An evaluation of Tshivenḓa orthography of adoptives with special reference to Pan South African Language Board spelling rule booklets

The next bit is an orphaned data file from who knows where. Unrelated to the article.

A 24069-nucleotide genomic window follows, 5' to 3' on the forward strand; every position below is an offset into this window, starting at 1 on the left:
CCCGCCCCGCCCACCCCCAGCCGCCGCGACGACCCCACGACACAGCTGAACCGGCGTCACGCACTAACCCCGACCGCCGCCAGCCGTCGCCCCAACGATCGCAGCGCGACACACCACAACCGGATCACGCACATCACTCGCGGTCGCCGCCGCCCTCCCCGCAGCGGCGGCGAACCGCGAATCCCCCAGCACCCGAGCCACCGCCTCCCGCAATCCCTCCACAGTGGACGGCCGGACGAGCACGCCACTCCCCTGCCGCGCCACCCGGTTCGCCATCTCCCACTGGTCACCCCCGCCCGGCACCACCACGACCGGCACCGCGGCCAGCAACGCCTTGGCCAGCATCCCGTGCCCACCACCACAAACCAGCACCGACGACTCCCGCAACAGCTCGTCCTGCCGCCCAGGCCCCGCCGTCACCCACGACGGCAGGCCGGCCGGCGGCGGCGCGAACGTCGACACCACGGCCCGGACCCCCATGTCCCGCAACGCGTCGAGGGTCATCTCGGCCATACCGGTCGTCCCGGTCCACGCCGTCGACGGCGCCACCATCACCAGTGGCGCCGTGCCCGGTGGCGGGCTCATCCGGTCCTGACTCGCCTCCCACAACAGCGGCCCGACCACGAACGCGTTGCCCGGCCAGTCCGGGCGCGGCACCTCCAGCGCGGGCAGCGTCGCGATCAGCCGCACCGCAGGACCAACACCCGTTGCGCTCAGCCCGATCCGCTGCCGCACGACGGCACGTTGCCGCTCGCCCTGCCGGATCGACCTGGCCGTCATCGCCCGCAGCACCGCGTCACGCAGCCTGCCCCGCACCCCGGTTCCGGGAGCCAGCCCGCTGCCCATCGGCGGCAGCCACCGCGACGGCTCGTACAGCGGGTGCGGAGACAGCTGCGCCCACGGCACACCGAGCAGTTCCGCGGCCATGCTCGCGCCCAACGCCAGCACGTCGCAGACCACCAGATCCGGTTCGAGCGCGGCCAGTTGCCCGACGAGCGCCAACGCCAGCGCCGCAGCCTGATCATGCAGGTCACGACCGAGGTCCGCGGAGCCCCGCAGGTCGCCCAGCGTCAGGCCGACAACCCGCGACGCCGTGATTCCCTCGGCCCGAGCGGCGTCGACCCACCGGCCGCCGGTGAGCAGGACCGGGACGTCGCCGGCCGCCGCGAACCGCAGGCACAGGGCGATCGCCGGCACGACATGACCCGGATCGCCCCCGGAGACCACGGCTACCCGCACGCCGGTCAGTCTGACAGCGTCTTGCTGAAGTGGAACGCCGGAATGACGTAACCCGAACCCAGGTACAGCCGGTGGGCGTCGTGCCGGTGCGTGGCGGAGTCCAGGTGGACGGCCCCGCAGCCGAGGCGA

In Tshivenḓa, words which have been adopted from foreign languages have acquired entirely new characteristics. Such words have made a considerable contribution to the development of Tshivenḓa vocabulary. The aim of the article is to evaluate the role played by adoptives in Tshivenḓa orthography (spelling rules) and the challenges that arise as a consequence of the adoption of words. The methodology used is textual analysis, which entails a qualitative research methodology. Principles of the writing of adoptives have been extracted from the three Orthography and Spelling Rules booklets of Tshivenḓa approved by PanSALB, published respectively in 2005, 2008 and 2018. One of the rules states that Tshivenḓa words must follow the consonant-vowel pattern as indicated in the Orthography and Spelling Rules of Tshivenḓa published in 2005 and 2008. However, some of the adoptives in the 2018 booklet are written as pronounced in the original language and do not follow the open syllable system, for example Afrika, ḓresi and grisi. As a result, one finds that two different spellings exist for words, that is, according to the consonant-vowel pattern, or as pronounced in the original language, for example ḓiresi or ḓresi for English ‘address’ and ḓiraṱa or ḓraṱa for Afrikaans draad (‘wire’). The current study notes the challenges brought about by adoptives and makes recommendations to address them.